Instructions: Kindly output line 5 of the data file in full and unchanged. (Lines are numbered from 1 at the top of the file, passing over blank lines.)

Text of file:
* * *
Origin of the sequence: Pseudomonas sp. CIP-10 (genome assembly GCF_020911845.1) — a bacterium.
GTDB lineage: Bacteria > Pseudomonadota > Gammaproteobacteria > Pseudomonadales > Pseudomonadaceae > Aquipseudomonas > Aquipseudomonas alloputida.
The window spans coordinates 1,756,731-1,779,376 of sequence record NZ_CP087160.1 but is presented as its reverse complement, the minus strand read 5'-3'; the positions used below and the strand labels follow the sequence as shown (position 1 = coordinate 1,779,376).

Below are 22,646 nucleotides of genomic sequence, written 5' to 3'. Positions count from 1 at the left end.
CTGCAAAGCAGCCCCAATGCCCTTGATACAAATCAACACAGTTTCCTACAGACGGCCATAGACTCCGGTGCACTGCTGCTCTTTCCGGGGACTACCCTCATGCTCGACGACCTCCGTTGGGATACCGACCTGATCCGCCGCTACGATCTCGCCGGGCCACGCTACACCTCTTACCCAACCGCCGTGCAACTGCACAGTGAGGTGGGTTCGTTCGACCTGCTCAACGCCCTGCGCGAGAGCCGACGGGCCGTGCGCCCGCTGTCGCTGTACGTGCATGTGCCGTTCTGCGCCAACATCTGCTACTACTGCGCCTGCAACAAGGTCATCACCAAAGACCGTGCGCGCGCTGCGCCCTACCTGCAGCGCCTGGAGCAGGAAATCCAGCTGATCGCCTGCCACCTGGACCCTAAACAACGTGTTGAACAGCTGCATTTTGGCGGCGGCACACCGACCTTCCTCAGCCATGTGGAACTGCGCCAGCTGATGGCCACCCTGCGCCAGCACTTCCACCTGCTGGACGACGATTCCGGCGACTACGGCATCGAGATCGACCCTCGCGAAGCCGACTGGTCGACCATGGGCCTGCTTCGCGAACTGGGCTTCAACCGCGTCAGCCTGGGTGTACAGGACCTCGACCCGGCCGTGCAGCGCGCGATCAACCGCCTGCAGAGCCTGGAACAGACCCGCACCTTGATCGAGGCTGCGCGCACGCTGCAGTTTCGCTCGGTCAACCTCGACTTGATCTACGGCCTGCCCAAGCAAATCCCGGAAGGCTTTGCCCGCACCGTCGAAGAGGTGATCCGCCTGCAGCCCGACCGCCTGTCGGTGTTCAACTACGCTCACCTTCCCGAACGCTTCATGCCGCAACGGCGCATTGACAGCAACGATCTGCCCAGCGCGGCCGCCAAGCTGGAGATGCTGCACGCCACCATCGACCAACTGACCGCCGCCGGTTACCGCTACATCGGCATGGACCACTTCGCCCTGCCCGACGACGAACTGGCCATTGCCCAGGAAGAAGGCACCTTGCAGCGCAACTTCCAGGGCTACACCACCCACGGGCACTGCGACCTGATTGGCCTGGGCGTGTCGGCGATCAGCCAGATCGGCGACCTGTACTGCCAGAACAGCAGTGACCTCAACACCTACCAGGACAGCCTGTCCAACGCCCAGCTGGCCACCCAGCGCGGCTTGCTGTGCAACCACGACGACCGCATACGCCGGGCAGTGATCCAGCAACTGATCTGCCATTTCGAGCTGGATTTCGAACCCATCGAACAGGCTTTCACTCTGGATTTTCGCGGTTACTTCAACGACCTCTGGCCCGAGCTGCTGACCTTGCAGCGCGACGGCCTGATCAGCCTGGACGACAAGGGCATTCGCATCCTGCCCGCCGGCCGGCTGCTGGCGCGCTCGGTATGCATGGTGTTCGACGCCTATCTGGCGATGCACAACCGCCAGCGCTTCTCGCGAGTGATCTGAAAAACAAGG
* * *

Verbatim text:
CTGCAAAGCAGCCCCAATGCCCTTGATACAAATCAACACAGTTTCCTACAGACGGCCATAGACTCCGGTGCACTGCTGCTCTTTCCGGGGACTACCCTCATGCTCGACGACCTCCGTTGGGATACCGACCTGATCCGCCGCTACGATCTCGCCGGGCCACGCTACACCTCTTACCCAACCGCCGTGCAACTGCACAGTGAGGTGGGTTCGTTCGACCTGCTCAACGCCCTGCGCGAGAGCCGACGGGCCGTGCGCCCGCTGTCGCTGTACGTGCATGTGCCGTTCTGCGCCAACATCTGCTACTACTGCGCCTGCAACAAGGTCATCACCAAAGACCGTGCGCGCGCTGCGCCCTACCTGCAGCGCCTGGAGCAGGAAATCCAGCTGATCGCCTGCCACCTGGACCCTAAACAACGTGTTGAACAGCTGCATTTTGGCGGCGGCACACCGACCTTCCTCAGCCATGTGGAACTGCGCCAGCTGATGGCCACCCTGCGCCAGCACTTCCACCTGCTGGACGACGATTCCGGCGACTACGGCATCGAGATCGACCCTCGCGAAGCCGACTGGTCGACCATGGGCCTGCTTCGCGAACTGGGCTTCAACCGCGTCAGCCTGGGTGTACAGGACCTCGACCCGGCCGTGCAGCGCGCGATCAACCGCCTGCAGAGCCTGGAACAGACCCGCACCTTGATCGAGGCTGCGCGCACGCTGCAGTTTCGCTCGGTCAACCTCGACTTGATCTACGGCCTGCCCAAGCAAATCCCGGAAGGCTTTGCCCGCACCGTCGAAGAGGTGATCCGCCTGCAGCCCGACCGCCTGTCGGTGTTCAACTACGCTCACCTTCCCGAACGCTTCATGCCGCAACGGCGCATTGACAGCAACGATCTGCCCAGCGCGGCCGCCAAGCTGGAGATGCTGCACGCCACCATCGACCAACTGACCGCCGCCGGTTACCGCTACATCGGCATGGACCACTTCGCCCTGCCCGACGACGAACTGGCCATTGCCCAGGAAGAAGGCACCTTGCAGCGCAACTTCCAGGGCTACACCACCCACGGGCACTGCGACCTGATTGGCCTGGGCGTGTCGGCGATCAGCCAGATCGGCGACCTGTACTGCCAGAACAGCAGTGACCTCAACACCTACCAGGACAGCCTGTCCAACGCCCAGCTGGCCACCCAGCGCGGCTTGCTGTGCAACCACGACGACCGCATACGCCGGGCAGTGATCCAGCAACTGATCTGCCATTTCGAGCTGGATTTCGAACCCATCGAACAGGCTTTCACTCTGGATTTTCGCGGTTACTTCAACGACCTCTGGCCCGAGCTGCTGACCTTGCAGCGCGACGGCCTGATCAGCCTGGACGACAAGGGCATTCGCATCCTGCCCGCCGGCCGGCTGCTGGCGCGCTCGGTATGCATGGTGTTCGACGCCTATCTGGCGATGCACAACCGCCAGCGCTTCTCGCGAGTGATCTGAAAAACAAGG